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, 280 (1764), 20131082

The Extraembryonic Serosa Protects the Insect Egg Against Desiccation

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The Extraembryonic Serosa Protects the Insect Egg Against Desiccation

Chris G C Jacobs et al. Proc Biol Sci.

Abstract

Insects have been extraordinarily successful in occupying terrestrial habitats, in contrast to their mostly aquatic sister group, the crustaceans. This success is typically attributed to adult traits such as flight, whereas little attention has been paid to adaptation of the egg. An evolutionary novelty of insect eggs is the serosa, an extraembryonic membrane that enfolds the embryo and secretes a cuticle. To experimentally test the protective function of the serosa, we exploit an exceptional possibility to eliminate this membrane by zerknüllt1 RNAi in the beetle Tribolium castaneum. We analyse hatching rates of eggs under a range of humidities and find dramatically decreasing hatching rates with decreasing humidities for serosa-less eggs, but not for control eggs. Furthermore, we show serosal expression of Tc-chitin-synthase1 and demonstrate that its knock-down leads to absence of the serosal cuticle and a reduction in hatching rates at low humidities. These developmental genetic techniques in combination with ecological testing provide experimental evidence for a crucial role of the serosa in desiccation resistance. We propose that the origin of this extraembryonic membrane facilitated the spectacular radiation of insects on land, as did the origin of the amniote egg in the terrestrial invasion of vertebrates.

Keywords: Tribolium castaneum; chs (chitin synthase); cuticle; desiccation resistance; zen (zerknüllt).

Figures

Figure 1.
Figure 1.
The serosa is an evolutionary novelty of insects. (a) Phylogeny of the main arthropod groups [10,11]. The bar under the groups indicates whether species in this class are generally aquatic or restricted to humid environments for reproduction (blue), or terrestrial (yellow), or if species of this class live in very different environments concerning humidity (yellow diagonal stripes). Above the groups, schematic cross-section drawings of the embryo (green) and extraembryonic membranes are shown (open black circles, extraembryonic membrane; red open circles, serosa; blue closed circles, amnion). Jura [12], Machida [13] and Machida & Ando [14] call the extraembryonic membrane in Entognatha a serosa. We, however, adopted the terminology of Anderson [15]. Although parallel evolution of two extraembryonic membranes took place in the scorpions, a serosa completely enveloping the embryo and secreting a cuticle is an evolutionary novelty of the insects. In the Schizophoran flies, a secondary reduction took place. (b) Schematic drawing of Tribolium wild-type and Tc-zen1 RNAi development. In wild-type eggs, the serosa completely envelops yolk and embryo. After Tc-zen1 RNAi, an amnion covers the yolk dorsally; the serosa is absent.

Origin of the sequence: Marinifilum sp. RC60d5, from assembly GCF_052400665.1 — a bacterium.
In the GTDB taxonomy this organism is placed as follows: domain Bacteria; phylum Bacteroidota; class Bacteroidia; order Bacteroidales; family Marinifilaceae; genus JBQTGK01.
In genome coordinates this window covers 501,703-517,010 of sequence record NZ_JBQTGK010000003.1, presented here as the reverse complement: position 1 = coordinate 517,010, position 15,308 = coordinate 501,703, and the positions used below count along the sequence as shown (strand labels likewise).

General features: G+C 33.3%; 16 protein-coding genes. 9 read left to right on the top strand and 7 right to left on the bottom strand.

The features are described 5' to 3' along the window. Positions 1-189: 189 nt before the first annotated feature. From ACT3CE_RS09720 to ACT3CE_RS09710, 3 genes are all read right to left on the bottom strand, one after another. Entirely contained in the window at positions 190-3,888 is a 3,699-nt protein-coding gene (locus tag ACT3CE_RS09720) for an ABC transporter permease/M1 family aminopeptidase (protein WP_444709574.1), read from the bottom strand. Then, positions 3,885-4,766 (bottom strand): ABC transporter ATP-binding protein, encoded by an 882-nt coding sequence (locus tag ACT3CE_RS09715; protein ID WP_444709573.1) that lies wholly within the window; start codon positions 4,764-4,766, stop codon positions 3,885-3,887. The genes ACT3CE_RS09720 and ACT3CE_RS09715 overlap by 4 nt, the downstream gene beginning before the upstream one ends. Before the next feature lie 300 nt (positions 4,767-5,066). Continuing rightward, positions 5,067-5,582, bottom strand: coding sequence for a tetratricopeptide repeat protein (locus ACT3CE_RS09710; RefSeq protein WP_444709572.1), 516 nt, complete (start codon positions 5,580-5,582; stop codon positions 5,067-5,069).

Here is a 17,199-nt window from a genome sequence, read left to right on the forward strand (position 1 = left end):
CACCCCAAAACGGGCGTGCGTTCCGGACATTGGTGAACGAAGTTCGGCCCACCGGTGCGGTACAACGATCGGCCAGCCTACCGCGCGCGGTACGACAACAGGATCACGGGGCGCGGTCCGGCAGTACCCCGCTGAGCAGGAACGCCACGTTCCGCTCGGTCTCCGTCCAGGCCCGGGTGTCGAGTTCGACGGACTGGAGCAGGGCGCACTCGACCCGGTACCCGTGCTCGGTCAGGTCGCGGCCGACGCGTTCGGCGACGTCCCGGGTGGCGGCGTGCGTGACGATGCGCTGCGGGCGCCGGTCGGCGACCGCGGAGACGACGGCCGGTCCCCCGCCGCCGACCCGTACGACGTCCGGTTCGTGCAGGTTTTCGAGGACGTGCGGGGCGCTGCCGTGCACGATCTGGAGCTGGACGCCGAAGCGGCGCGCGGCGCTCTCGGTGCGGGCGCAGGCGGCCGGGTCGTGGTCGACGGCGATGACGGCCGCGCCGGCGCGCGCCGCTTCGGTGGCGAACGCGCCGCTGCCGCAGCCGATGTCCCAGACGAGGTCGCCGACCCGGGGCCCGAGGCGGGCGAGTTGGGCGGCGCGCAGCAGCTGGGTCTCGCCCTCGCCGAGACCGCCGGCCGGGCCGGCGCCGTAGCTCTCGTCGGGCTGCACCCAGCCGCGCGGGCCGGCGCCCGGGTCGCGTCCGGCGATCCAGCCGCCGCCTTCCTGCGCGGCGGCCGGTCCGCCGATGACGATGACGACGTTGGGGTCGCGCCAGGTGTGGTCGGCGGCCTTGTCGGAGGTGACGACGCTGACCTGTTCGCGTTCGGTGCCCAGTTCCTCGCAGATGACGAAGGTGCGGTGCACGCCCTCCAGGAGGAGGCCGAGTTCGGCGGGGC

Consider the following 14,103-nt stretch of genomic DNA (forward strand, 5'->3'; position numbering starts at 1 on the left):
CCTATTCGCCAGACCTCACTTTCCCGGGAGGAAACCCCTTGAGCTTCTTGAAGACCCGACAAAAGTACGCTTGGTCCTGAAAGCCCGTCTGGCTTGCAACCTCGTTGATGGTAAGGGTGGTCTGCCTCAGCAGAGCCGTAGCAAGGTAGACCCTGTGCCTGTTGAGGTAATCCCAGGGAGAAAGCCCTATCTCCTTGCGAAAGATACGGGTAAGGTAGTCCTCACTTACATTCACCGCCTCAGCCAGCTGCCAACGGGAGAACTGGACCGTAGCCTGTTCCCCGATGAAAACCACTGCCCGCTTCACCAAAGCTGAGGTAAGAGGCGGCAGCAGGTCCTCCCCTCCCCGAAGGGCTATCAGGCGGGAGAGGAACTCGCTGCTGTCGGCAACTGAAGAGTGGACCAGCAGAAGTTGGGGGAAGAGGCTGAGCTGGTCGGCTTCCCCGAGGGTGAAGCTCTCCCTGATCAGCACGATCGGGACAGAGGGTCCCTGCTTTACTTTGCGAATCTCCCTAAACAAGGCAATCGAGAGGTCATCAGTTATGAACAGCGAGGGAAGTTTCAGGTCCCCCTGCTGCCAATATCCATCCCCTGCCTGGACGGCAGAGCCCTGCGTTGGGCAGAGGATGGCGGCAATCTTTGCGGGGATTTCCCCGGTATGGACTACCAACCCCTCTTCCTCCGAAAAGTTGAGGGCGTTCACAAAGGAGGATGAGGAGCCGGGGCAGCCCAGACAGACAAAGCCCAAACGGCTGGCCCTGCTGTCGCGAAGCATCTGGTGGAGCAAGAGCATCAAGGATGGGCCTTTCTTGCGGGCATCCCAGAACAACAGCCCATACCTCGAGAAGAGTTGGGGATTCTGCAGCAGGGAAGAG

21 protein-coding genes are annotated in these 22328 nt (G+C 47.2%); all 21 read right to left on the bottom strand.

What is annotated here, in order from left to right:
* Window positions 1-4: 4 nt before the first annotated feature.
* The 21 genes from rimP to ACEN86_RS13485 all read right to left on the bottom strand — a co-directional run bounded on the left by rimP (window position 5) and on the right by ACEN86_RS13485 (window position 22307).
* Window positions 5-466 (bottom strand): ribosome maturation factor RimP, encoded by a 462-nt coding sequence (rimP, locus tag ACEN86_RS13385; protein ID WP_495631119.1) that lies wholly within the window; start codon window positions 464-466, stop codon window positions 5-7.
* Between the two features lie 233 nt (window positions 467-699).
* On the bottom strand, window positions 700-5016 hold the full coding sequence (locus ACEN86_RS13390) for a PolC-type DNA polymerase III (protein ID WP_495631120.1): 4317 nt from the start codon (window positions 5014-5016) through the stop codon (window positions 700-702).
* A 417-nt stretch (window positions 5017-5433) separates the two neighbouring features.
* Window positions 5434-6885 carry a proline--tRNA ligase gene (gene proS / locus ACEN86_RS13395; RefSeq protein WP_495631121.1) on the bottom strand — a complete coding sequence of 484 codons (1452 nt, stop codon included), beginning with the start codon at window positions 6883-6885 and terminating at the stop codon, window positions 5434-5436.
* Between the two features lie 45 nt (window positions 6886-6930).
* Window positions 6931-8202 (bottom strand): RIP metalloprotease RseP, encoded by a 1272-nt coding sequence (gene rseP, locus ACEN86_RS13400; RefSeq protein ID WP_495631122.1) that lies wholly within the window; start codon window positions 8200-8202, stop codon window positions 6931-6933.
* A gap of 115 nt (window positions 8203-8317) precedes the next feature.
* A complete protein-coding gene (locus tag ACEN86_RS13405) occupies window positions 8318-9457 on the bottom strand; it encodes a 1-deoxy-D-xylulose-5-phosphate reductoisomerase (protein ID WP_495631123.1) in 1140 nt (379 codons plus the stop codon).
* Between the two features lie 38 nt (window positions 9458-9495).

Figure 2.
Figure 2.
Eggs without a serosa or a serosal cuticle become desiccation-susceptible. (a) Hatching rates of control (grey squares), wild-type (black circles), Tc-zen1 RNAi (grey triangles) and Tc-chs1 RNAi (black diamonds) eggs at 35°C. Error bars indicate standard error among three to 10 replicates of 96 eggs. (bd) Heat maps summarizing hatching rates of (b) control eggs, (c) Tc-zen1 RNAi eggs and (d) Tc-chs1 RNAi eggs.
Figure 3.
Figure 3.
Tribolium castaneum produces a chitinized serosal cuticle. (a,b) TEM pictures of an approximately 37 h old (a) wild-type and (b) Tc-chs-1 RNAi egg. Note the absence of the chitinous layers in the Sc after Tc-chs1 RNAi. The vitelline membrane no longer sticks to the cuticle. The serosal cells might have a slightly aberrant appearance because they lost contact with the extracellular matrix, similar to the chitin-secreting epidermal cells in Drosophila chs1 (kkv) mutants [52]. (c) Nuclear DRAQ5 stain (purple) of the egg shown in (d). The serosal nuclei are widely spaced. Ventrally, the dense nuclei of the embryo proper (headlobes to the left) are prominently visible. (d) Tc-chs1 in situ hybridization during gastrulation. Tc-chs1 mRNA (red) is detected around the serosal nuclei and not in the embryo. (e,f) A single confocal plane showing an optical cross-section of the embryo shown in (c) and (d). a, anterior; p, posterior; d, dorsal; v, ventral. HL, head lobes; E, embryo; A, amnion; S, serosa; Sc, serosal cuticle; V, vitelline membrane.
Figure 4.
Figure 4.
Tc-zen1 RNAi embryos display defects in dorsal closure at high humidity. (a) Width/length ratio (1 = perfect sphere) of control (green squares), wild-type (blue circles), Tc-zen1 RNAi (red triangles) and Tc-chs1 RNAi (purple diamonds) eggs measured in their vitelline membrane using ImageJ [53]. (bd) Phase contrast images of a 65–75 h old (b) wild-type, (c) Tc-zen1 RNAi and (d) Tc-chs1 RNAi embryo at 90% RH. (eg) DAPI (blue) label cell nuclei and WGA-FITC [36] (green) label chitin of the larval cuticle in (e) a dorsally closed wild-type embryo, (f) a Tc-zen1 RNAi embryo that has not completed dorsal closure, and (g) a dorsally closed Tc-chs1 RNAi embryo. a, anterior; p, posterior; d, dorsal; v, ventral. In (e), a small piece of vitelline membrane is stuck between the legs. (h) Overview TEM pictures of 65–75 h old wild-type egg during dorsal closure with dorsally condensed serosa. (i) Magnification of area boxed in (h). A layered serosal cuticle can be detected (Sc), but the serosa has condensed dorsally. No epidermal cuticle is found 65 h AEL. H, head; Y, yolk; L, legs; E, embryo; Sc, serosal cuticle; V, vitelline membrane; S, serosa; A, amnion.

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